Victorian Medicine Case [source]

Combine this with the practice (for certain illustrators of Islamic illuminated texts) of making the finest brushes from hairs gathered from the inside throats of kittens, and it's easy to see why artists were traditionally looked at sideways. As for me, I'll stick to ordering from the catalog.

Recommended reading:
"Color," Victoria Finlay, Random House
"Colors: The Story of Dyes and Pigments," Abrams Discoveries

(1) Vendecolori a Venezia: the reconstruction of a Profession,” ­Louisa C. Matthew, The Burlington Magazine, Vol. 144, No. 1196 (Nov., 2002), pp. 680-686
(2) A History of Pharmaceutical Compounding. Secundum Artem ,” Allen, Jr, Lloyd, Volume 11 Number 3.

Tuesday, August 12, 2014

Q: Why is the Sky Brighter over the Sea when it's Windy?

Breezing Up, Winslow Homer
A: Ask a sailor. 

There was a time when reading the weather meant more than just clicking an app on your smartphone. Seafaring Greeks, Vikings or Moors weren't concerned about choosing appropriate footwear for the long walk to the car, or remembering to pack a sweater to brave frigid air conditioners in corporate HQ; they needed to learn to read natural signs of approaching weather because their lives depended on it.

Becalmed mariners have long known when a stiff wind is approaching because the sky over the sea gets brighter in that direction. Why? It was a mystery for years until Galileo Galilei came along and applied his massive brain to the problem. The famed mathematician and astronomer was known to take long walks on the beach while contemplating the heavens, and while sitting on a hill overlooking the ocean one day, it suddenly occurred to him.

He had been pondering the question of the texture of the moon: Since the moon appeared so bright in the night sky, did that mean that its surface was mirror-like? Was it so smooth that it reflected the sun's rays directly towards the eyes of this earth-bound observer? Or was it rough and rocky?

His Eureka moment came while witnessing the effect of approaching wind on the water. As the wind picked up, it would roughen the surface of the water. If the sun was shining at the time, and the air being dense with moisture, the now fractured surface of the water would bounce the reflection of the light source (the sun) in all directions, where it would be scattered by the humid atmosphere and appear bright:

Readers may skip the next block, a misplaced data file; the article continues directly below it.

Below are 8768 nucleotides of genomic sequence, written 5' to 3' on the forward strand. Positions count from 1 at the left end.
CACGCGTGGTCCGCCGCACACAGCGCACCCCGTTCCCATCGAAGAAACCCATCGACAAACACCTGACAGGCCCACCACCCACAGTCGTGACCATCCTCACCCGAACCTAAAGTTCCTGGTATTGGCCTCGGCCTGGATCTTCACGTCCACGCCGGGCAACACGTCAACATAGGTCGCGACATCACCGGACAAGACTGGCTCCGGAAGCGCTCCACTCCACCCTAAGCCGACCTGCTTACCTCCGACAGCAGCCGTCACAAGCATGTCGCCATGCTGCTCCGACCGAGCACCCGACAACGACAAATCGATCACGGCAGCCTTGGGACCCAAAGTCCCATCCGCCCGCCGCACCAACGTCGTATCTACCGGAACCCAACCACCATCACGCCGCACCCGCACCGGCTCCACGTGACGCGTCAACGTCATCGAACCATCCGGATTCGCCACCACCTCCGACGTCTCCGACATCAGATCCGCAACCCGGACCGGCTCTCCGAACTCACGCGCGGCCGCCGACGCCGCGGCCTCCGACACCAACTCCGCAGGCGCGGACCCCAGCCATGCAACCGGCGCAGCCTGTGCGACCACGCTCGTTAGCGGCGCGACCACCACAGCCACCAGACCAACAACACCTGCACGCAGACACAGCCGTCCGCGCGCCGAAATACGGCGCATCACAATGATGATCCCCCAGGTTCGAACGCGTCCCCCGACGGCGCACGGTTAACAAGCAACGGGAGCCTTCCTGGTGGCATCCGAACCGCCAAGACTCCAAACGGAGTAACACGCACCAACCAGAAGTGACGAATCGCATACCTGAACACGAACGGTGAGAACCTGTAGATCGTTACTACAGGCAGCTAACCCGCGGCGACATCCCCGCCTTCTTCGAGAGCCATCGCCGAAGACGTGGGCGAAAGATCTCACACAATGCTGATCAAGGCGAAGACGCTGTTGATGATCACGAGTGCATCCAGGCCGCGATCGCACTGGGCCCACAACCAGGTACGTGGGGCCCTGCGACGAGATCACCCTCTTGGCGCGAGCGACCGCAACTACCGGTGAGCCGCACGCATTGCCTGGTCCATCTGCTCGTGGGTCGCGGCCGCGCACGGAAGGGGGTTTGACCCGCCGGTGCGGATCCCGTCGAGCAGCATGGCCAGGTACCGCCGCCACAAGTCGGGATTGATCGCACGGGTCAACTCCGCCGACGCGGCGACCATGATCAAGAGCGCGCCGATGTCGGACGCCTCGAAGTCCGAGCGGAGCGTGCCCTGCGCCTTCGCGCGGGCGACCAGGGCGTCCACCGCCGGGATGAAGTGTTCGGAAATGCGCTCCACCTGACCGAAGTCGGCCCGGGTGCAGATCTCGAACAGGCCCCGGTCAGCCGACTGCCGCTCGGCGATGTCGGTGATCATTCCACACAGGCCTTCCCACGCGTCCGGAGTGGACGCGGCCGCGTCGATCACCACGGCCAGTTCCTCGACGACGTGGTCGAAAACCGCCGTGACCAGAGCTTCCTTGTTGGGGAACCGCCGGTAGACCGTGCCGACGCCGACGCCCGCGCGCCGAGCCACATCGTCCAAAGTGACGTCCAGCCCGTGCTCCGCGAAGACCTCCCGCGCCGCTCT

"From such waves, as from many mirrors spread over a wide area, there would originate a much brighter reflection of the sun than would exist if the sea were calm. Then that part of the vapor-laden air may be made brighter by this new light and by the diffusion of that reflection.  
This air, being high, sends also some reflection of light to the eyes of the sailors, while they, being low and far off would not be able to receive the primary reflection from that part of the sea which is already being ruffled by the wind twenty or thirty miles away. And that is how they perceive and predict a wind from afar."
Galileo's theory that rougher surfaces appear brighter than smooth surfaces led him to claim that the surface of the moon must be rocky and not glass-like; a theory that would be proven correct many centuries later when we finally stood on it. I say "we": I had nothing to do with it. 

He proposed a thought experiment to illustrate his point: Imagine that the sun is shining on a bright white-washed stone wall. Now, imagine hanging a mirror on that wall and stepping across the courtyard. Which looks brighter; the mirror or the wall? Spoiler alert: it's the wall.

Man in Armour, Rembrandt van Rijn

What's this got to do with painting? 

Medieval illuminators knew to think of gold-leafed areas of their panels as dark compositional elements, even though symbolically they represented the effulgent light of the Lord. It was obvious to them that while the applied gold surface may have been reflective, it was not shiny: it was physically dark under normal lighting conditions

Basically my point is this: paint shiny surfaces dark except for their specular highlights.

You should also look at this post regarding the technique for painting reflective surfaces like gold.